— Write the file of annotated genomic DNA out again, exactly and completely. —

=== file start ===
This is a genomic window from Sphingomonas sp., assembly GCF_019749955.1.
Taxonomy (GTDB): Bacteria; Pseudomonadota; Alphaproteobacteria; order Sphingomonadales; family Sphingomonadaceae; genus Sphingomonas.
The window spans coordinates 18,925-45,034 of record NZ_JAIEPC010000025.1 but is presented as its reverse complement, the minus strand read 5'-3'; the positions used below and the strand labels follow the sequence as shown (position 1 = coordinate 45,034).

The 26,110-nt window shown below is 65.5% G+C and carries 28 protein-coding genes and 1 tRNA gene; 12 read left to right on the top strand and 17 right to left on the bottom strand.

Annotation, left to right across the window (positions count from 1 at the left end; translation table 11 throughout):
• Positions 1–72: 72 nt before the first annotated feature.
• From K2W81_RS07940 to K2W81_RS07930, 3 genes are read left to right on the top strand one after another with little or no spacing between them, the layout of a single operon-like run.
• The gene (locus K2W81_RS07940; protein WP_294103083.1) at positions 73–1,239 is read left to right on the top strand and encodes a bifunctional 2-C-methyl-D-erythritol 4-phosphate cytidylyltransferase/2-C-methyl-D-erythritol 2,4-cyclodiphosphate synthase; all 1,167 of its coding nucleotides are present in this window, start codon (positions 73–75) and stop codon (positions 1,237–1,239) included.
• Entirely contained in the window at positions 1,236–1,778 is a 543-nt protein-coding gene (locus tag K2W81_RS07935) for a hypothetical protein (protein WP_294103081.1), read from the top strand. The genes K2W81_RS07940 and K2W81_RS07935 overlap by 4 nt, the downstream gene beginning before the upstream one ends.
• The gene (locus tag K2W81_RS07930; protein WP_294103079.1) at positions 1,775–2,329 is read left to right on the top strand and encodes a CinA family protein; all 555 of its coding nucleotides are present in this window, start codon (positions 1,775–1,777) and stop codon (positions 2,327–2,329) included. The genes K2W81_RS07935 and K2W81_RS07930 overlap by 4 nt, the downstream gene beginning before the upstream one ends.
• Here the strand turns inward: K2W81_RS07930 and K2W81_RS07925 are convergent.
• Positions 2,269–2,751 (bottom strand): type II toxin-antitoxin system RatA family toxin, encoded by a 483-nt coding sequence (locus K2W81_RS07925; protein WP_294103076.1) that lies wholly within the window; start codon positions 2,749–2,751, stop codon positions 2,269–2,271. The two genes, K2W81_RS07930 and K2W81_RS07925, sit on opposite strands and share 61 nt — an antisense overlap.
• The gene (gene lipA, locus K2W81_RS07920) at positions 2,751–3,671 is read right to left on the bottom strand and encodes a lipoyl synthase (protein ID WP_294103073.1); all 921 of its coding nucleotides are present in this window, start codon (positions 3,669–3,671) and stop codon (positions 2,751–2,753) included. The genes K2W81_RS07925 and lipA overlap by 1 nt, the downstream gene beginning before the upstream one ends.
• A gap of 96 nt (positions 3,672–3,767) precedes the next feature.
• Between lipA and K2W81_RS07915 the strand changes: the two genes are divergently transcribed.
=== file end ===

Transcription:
This is a genomic window from Sphingomonas sp., assembly GCF_019749955.1.
Taxonomy (GTDB): Bacteria; Pseudomonadota; Alphaproteobacteria; order Sphingomonadales; family Sphingomonadaceae; genus Sphingomonas.
The window spans coordinates 18,925-45,034 of record NZ_JAIEPC010000025.1 but is presented as its reverse complement, the minus strand read 5'-3'; the positions used below and the strand labels follow the sequence as shown (position 1 = coordinate 45,034).

The 26,110-nt window shown below is 65.5% G+C and carries 28 protein-coding genes and 1 tRNA gene; 12 read left to right on the top strand and 17 right to left on the bottom strand.

Annotation, left to right across the window (positions count from 1 at the left end; translation table 11 throughout):
• Positions 1–72: 72 nt before the first annotated feature.
• From K2W81_RS07940 to K2W81_RS07930, 3 genes are read left to right on the top strand one after another with little or no spacing between them, the layout of a single operon-like run.
• The gene (locus K2W81_RS07940; protein WP_294103083.1) at positions 73–1,239 is read left to right on the top strand and encodes a bifunctional 2-C-methyl-D-erythritol 4-phosphate cytidylyltransferase/2-C-methyl-D-erythritol 2,4-cyclodiphosphate synthase; all 1,167 of its coding nucleotides are present in this window, start codon (positions 73–75) and stop codon (positions 1,237–1,239) included.
• Entirely contained in the window at positions 1,236–1,778 is a 543-nt protein-coding gene (locus tag K2W81_RS07935) for a hypothetical protein (protein WP_294103081.1), read from the top strand. The genes K2W81_RS07940 and K2W81_RS07935 overlap by 4 nt, the downstream gene beginning before the upstream one ends.
• The gene (locus tag K2W81_RS07930; protein WP_294103079.1) at positions 1,775–2,329 is read left to right on the top strand and encodes a CinA family protein; all 555 of its coding nucleotides are present in this window, start codon (positions 1,775–1,777) and stop codon (positions 2,327–2,329) included. The genes K2W81_RS07935 and K2W81_RS07930 overlap by 4 nt, the downstream gene beginning before the upstream one ends.
• Here the strand turns inward: K2W81_RS07930 and K2W81_RS07925 are convergent.
• Positions 2,269–2,751 (bottom strand): type II toxin-antitoxin system RatA family toxin, encoded by a 483-nt coding sequence (locus K2W81_RS07925; protein WP_294103076.1) that lies wholly within the window; start codon positions 2,749–2,751, stop codon positions 2,269–2,271. The two genes, K2W81_RS07930 and K2W81_RS07925, sit on opposite strands and share 61 nt — an antisense overlap.
• The gene (gene lipA, locus K2W81_RS07920) at positions 2,751–3,671 is read right to left on the bottom strand and encodes a lipoyl synthase (protein ID WP_294103073.1); all 921 of its coding nucleotides are present in this window, start codon (positions 3,669–3,671) and stop codon (positions 2,751–2,753) included. The genes K2W81_RS07925 and lipA overlap by 1 nt, the downstream gene beginning before the upstream one ends.
• A gap of 96 nt (positions 3,672–3,767) precedes the next feature.
• Between lipA and K2W81_RS07915 the strand changes: the two genes are divergently transcribed.